This bridge is one of two remaining Penn Bridge Company truss bridges in the county. This bridge retains builder plaques on it. There is v-lacing on the verticals and the sway bracing. The pin connected Pratt through truss has eight panels.
This bridge was partially rehabilitated in 2004. The deck and lower portion of the trusses were renovated extensively. However no work appears to have been done to the rest of the bridge, nor has a paint job been done to blend in the new parts o the bridge with the old. Floor beams and deck were replaced. Original railing was galvanized and some sections were replaced with welded replicas. Modern Armco guardrails are also present on the bridge. Part of the repair project appears to have been to replace part of a vertical member, which may have been damaged in an accident.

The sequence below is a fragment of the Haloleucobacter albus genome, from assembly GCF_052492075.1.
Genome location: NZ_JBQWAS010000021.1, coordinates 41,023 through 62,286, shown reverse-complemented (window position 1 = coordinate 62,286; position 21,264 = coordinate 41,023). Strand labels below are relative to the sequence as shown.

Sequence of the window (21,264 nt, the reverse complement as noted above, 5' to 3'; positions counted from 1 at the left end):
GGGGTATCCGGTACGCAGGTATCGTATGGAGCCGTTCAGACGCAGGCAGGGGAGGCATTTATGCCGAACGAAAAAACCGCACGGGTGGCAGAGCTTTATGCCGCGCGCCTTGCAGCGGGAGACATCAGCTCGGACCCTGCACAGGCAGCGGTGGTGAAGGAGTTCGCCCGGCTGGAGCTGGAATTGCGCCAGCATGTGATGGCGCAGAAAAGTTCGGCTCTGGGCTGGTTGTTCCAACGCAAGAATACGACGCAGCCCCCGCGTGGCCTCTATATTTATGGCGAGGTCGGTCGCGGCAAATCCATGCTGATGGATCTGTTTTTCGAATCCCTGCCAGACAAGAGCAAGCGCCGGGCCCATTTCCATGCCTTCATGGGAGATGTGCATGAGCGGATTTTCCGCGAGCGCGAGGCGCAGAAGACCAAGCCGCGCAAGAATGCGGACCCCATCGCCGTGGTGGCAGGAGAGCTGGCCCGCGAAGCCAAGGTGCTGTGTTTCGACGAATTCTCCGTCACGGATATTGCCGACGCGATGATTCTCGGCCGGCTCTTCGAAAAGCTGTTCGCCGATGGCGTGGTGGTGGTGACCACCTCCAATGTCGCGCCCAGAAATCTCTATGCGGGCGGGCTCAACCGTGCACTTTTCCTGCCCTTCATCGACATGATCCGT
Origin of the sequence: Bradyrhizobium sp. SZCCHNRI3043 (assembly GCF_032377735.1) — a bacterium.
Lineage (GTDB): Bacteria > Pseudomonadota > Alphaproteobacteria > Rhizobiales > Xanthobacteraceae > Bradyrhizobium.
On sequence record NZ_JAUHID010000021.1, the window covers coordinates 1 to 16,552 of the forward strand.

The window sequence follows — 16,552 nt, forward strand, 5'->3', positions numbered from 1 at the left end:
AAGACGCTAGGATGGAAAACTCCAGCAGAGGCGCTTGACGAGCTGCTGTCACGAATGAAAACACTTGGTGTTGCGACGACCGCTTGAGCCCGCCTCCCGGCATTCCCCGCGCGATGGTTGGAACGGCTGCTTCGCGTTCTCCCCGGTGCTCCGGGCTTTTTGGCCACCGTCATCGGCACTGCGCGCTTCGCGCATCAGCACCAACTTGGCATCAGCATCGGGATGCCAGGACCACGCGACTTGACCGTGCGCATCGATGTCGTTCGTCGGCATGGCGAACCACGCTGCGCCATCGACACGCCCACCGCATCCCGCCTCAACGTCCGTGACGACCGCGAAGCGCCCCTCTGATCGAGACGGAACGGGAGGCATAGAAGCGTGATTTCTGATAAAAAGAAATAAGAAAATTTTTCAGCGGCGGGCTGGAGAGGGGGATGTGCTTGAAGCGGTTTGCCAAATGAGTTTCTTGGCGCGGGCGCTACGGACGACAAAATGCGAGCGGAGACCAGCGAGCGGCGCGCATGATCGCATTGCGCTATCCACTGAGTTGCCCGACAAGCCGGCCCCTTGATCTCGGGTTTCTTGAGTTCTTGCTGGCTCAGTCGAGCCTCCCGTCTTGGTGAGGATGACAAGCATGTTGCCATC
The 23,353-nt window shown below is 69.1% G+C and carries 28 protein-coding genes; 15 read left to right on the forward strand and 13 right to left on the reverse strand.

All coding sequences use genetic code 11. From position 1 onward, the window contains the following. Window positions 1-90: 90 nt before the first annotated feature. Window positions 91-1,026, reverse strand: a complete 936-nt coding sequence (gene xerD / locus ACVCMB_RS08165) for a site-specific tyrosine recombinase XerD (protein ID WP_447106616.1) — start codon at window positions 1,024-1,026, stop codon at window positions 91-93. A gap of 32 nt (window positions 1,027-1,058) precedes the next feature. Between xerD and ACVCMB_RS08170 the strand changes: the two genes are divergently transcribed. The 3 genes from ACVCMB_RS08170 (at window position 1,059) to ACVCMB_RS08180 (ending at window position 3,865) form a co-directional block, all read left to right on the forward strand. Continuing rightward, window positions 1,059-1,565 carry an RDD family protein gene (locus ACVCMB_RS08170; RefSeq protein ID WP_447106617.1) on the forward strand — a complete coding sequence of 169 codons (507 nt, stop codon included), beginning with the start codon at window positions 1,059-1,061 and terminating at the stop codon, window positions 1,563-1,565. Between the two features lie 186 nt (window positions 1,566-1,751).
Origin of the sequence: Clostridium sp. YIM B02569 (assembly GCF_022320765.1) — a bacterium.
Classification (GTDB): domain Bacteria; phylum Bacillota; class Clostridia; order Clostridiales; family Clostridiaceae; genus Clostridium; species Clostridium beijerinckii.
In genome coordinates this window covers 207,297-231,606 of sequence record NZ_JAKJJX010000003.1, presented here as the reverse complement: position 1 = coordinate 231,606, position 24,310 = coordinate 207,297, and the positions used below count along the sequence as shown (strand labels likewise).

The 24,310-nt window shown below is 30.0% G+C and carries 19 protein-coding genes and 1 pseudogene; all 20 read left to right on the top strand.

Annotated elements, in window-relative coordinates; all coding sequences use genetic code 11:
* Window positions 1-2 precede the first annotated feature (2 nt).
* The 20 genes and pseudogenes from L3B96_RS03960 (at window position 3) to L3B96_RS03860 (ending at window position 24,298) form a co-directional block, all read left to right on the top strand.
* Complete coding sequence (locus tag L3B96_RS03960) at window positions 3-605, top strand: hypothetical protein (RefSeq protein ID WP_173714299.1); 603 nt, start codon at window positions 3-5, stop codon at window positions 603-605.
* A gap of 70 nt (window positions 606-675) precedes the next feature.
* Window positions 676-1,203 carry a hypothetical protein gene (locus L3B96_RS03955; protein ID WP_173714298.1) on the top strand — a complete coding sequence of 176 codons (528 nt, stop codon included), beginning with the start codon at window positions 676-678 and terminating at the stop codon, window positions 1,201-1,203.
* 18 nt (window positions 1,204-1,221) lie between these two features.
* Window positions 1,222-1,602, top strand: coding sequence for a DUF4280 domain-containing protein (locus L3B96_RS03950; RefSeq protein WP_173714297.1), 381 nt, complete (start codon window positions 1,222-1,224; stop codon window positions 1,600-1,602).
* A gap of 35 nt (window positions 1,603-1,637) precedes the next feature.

Information and Findings From Ohio's Historic Bridge Inventory
The bridge carries a 2 lane road over a stream in a sparsely developed, rural setting.
The 1 span, 119'-long, pin-connected Pratt thru truss bridge has built-up compression members and eyebar tension members. It is finished with lattice railings. The bridge is supported on ashlar abutments.
Floor system replaced in 2004.
Summary of Significance
The 1893 truss bridge, which is among the early and
technologically significant surviving examples of its type/design in the
state, has been determined eligible as the result of advancing a
rehabilitation project (SHPO letter, 5/21/08).
The bridge is one of over 150 extant pin-connected truss bridges dating from 1874 for pony trusses and 1876 for thru trusses. Twenty six predate 1888 and represent the era of experimentation that evolved into standardized designs by about 1888. This example has moderate significance because the genre is so well represented in Ohio.
Bridge Considered Historic By Survey: Yes
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